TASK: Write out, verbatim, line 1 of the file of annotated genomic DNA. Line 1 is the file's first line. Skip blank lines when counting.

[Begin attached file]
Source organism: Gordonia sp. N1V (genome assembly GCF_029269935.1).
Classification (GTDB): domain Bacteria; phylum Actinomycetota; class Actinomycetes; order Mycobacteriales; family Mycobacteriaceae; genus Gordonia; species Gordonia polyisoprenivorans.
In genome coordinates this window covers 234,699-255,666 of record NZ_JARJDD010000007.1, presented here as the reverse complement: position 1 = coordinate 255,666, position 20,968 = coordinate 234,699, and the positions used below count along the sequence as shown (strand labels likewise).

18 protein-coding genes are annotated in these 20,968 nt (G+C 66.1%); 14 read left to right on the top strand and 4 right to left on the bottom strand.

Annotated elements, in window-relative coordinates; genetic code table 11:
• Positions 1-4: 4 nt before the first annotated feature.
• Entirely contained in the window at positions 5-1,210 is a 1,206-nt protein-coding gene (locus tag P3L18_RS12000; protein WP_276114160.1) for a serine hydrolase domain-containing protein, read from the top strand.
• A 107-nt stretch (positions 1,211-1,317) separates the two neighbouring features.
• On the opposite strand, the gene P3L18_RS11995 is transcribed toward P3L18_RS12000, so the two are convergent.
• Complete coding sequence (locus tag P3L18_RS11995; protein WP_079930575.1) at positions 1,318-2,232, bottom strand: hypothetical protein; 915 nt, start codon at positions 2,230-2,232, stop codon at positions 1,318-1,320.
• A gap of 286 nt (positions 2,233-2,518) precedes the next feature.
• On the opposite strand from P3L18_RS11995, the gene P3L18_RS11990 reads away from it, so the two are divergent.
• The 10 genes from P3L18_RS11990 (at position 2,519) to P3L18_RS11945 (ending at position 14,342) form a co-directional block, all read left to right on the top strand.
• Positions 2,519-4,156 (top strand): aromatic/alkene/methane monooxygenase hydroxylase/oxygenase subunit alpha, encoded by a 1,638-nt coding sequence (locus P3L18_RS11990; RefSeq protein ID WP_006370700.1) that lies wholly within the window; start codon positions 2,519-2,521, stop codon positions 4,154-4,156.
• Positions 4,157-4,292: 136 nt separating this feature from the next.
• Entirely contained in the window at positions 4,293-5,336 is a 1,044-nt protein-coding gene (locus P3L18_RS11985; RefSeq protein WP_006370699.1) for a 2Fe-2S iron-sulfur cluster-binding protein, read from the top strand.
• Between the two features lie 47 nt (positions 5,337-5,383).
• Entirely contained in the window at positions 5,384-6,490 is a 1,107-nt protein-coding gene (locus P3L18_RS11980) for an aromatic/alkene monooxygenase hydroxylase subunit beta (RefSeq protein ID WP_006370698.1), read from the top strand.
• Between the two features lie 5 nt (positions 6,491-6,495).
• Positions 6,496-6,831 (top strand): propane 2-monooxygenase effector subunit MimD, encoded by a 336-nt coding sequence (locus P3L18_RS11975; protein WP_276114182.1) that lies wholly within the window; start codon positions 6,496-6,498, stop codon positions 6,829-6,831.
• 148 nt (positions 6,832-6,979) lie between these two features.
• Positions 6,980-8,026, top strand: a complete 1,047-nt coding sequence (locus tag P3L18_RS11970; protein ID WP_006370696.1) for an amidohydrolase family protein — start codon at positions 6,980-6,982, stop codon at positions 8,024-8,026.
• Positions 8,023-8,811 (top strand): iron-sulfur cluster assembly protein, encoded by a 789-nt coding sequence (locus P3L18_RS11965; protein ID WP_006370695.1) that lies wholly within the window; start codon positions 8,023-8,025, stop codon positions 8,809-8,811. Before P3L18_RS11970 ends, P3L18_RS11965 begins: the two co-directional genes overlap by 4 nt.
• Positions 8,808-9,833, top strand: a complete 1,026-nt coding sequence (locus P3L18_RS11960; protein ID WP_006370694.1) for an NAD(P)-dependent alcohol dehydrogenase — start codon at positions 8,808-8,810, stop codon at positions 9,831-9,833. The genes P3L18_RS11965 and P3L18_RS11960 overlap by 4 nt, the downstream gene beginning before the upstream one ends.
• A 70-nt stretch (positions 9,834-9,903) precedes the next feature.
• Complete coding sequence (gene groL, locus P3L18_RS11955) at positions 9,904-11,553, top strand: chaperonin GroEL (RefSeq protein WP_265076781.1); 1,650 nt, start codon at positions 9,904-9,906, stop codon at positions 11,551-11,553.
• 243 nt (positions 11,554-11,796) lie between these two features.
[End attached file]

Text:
Source organism: Gordonia sp. N1V (genome assembly GCF_029269935.1).